Natural selection can favor ‘irrational’ behavior

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Posted January 15, 2014

It seems paradoxical that a preference for which of two houses to buy could depend on another, inferior, house – but researchers at the University of Bristol have identified that seemingly irrelevant alternatives can, and should, influence choices. Even more remarkable is the finding that optimal choices can violate the principle of transitivity: it can be best to choose A from A or B, and choose B from B or C, but choose C from A or C.

The findings, published in Royal Society Journal Biology Letters, are based on two premises: that current options are indicative of the likely options in the near future, and that at least one of the options takes a different amount of time to handle.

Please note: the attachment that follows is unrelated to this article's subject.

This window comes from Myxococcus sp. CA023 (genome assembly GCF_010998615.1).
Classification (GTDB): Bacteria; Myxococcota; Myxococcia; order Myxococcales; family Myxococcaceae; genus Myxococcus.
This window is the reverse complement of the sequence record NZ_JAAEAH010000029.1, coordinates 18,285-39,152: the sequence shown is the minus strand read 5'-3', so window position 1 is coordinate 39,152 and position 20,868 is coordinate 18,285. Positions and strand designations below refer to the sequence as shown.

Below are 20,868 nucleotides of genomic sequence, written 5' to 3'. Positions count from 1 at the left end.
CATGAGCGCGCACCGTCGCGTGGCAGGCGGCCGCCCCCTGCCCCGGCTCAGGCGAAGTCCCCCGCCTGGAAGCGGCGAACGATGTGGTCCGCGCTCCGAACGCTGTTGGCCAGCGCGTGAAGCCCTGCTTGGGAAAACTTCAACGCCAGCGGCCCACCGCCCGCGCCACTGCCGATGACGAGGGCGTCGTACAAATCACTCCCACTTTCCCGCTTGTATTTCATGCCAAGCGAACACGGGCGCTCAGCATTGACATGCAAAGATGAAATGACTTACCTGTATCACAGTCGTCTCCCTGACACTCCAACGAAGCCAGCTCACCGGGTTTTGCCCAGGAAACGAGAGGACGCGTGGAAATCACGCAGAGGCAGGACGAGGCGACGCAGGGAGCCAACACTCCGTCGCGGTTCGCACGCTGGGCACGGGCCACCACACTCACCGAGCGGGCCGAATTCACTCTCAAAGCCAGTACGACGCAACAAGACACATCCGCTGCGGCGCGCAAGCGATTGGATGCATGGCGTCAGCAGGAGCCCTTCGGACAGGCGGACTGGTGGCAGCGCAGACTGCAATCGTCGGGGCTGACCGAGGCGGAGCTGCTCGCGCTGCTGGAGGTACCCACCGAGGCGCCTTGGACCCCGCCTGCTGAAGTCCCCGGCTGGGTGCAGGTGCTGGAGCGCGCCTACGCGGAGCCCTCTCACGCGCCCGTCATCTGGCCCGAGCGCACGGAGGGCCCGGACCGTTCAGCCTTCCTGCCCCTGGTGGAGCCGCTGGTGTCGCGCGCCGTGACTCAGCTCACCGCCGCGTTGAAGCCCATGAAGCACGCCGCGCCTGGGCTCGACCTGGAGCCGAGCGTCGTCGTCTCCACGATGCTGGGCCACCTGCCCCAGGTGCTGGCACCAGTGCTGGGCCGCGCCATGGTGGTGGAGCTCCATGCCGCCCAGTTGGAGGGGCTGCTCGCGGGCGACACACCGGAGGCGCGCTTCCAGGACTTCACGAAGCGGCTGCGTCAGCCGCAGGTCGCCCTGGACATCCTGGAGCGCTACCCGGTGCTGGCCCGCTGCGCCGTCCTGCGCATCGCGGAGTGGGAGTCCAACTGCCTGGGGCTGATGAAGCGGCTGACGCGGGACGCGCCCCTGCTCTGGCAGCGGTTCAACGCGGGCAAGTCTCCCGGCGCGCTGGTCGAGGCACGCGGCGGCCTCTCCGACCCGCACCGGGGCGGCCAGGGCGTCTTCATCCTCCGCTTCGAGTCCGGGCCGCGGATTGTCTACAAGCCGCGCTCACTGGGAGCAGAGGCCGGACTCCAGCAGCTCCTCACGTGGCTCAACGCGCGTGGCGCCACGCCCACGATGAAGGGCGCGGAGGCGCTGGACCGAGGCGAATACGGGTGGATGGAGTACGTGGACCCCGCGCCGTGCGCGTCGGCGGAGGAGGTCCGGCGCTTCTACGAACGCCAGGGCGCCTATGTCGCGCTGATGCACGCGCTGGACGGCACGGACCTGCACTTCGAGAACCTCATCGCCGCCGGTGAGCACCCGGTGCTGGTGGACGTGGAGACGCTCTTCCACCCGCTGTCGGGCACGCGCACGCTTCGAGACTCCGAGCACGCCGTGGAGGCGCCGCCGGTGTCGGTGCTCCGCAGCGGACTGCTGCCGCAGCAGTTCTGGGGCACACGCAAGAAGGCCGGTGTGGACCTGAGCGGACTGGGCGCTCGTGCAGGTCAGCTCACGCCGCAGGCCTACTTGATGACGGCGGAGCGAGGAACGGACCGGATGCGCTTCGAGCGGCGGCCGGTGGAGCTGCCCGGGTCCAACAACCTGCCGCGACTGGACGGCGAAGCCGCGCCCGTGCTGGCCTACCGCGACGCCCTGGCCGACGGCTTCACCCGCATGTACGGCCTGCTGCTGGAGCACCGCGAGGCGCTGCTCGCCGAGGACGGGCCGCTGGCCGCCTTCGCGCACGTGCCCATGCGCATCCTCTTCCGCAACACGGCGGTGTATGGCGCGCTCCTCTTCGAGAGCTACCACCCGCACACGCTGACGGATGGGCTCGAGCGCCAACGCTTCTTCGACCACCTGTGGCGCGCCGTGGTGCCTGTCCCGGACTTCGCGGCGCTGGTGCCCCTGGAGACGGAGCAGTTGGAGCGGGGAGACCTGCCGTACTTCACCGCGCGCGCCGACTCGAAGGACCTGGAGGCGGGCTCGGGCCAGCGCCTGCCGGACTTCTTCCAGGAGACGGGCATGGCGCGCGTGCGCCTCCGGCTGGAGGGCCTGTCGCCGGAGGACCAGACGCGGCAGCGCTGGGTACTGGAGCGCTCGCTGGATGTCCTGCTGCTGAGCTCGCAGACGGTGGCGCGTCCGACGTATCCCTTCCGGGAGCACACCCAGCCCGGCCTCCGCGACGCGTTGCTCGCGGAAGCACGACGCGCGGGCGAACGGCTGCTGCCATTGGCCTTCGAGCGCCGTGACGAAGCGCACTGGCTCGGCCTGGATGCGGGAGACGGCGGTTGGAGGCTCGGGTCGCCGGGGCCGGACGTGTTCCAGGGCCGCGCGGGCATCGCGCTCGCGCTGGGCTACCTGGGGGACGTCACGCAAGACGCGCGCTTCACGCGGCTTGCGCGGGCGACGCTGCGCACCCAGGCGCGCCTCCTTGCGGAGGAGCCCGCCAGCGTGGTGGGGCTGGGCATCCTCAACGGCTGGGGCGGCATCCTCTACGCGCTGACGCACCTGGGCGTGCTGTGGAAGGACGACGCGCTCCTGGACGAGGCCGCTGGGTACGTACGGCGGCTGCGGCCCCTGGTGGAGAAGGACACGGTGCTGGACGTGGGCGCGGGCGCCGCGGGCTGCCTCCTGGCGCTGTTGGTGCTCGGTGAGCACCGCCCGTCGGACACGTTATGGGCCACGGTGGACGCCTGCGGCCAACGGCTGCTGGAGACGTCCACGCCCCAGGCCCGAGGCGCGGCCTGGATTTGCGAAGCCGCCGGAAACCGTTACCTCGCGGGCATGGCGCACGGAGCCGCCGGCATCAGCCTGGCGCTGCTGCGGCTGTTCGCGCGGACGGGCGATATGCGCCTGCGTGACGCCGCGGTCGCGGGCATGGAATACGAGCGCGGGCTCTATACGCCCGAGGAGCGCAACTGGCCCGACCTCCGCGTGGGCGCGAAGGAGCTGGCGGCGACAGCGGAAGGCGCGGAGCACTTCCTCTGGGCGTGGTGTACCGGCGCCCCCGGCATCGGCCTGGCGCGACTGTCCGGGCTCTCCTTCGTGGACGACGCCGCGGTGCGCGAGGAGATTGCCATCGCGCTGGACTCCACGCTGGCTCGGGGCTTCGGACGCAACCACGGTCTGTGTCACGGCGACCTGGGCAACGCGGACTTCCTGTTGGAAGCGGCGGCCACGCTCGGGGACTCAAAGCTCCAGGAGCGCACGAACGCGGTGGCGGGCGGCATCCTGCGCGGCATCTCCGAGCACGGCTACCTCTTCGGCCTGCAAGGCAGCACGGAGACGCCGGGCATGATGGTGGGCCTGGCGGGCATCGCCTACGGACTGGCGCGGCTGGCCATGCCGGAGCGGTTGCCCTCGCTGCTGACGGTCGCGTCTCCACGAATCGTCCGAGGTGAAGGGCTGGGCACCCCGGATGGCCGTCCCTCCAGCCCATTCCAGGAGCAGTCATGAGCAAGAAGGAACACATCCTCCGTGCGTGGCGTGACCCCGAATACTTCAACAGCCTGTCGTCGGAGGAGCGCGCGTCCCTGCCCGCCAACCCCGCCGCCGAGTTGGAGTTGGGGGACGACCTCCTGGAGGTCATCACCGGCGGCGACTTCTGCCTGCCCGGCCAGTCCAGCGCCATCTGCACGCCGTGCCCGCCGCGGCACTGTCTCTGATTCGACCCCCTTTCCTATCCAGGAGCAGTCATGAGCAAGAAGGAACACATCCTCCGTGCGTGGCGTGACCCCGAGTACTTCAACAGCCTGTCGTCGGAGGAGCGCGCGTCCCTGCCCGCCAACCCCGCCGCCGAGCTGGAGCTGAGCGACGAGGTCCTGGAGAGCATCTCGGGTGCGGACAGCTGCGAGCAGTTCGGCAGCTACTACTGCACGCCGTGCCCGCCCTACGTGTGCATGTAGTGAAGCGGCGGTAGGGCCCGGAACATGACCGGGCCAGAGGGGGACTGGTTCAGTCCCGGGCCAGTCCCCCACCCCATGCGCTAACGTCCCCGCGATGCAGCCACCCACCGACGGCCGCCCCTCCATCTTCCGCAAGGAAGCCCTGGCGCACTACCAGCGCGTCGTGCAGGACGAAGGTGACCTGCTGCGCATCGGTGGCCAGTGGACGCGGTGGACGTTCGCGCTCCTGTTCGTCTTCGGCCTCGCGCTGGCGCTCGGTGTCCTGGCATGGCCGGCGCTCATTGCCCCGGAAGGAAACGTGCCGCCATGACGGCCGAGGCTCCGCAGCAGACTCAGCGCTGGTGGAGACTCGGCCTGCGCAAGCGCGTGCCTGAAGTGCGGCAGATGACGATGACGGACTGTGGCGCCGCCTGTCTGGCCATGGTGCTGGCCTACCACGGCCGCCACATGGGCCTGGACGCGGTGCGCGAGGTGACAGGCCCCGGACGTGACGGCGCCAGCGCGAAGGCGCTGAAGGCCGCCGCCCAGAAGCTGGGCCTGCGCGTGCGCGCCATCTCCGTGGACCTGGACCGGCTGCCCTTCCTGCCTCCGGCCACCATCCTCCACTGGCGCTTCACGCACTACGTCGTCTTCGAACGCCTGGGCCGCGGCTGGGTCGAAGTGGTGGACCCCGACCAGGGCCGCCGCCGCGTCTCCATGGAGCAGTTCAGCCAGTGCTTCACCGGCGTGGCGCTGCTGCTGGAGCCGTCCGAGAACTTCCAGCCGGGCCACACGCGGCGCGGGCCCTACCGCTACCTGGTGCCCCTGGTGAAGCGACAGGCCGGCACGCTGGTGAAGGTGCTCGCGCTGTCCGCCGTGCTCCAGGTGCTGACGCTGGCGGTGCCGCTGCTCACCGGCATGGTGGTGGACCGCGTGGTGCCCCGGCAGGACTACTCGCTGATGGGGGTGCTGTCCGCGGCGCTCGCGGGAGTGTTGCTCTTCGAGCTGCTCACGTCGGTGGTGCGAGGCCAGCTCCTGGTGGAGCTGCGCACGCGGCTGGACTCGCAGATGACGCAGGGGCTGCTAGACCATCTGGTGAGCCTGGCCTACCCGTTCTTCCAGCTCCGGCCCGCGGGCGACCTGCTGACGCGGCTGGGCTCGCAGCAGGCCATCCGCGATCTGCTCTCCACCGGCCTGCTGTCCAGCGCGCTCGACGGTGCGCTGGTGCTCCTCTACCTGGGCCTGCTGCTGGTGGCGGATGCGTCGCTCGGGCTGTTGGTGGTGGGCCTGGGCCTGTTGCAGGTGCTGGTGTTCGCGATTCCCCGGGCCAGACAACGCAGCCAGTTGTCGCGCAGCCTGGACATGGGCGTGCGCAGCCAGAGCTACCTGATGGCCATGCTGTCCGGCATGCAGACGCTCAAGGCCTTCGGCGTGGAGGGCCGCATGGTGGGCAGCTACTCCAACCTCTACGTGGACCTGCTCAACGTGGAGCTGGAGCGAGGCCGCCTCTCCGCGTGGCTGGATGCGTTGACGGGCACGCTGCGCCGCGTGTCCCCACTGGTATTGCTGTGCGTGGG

The study’s lead author, Professor John McNamara of Bristol’s School of Mathematics said: “I foresaw that inferior options could affect choices, but the finding of intransitive choice is most exciting.” Previous work on the topic has relied on the state of the individual changing whereas this result is more general.

The researchers are part of the Modelling Animal Decisions team at the University of Bristol, which aims to understand mental mechanisms from an evolutionary perspective. Consequently, the paper is pitched in terms of an individual choosing between prey options where each type of prey takes a different amount of time to handle. Assuming that the individual wants to maximise their long-term rate of energy gain, it is possible to calculate which option they should take, based on the currently available options and how likely each option is to appear or disappear over time.

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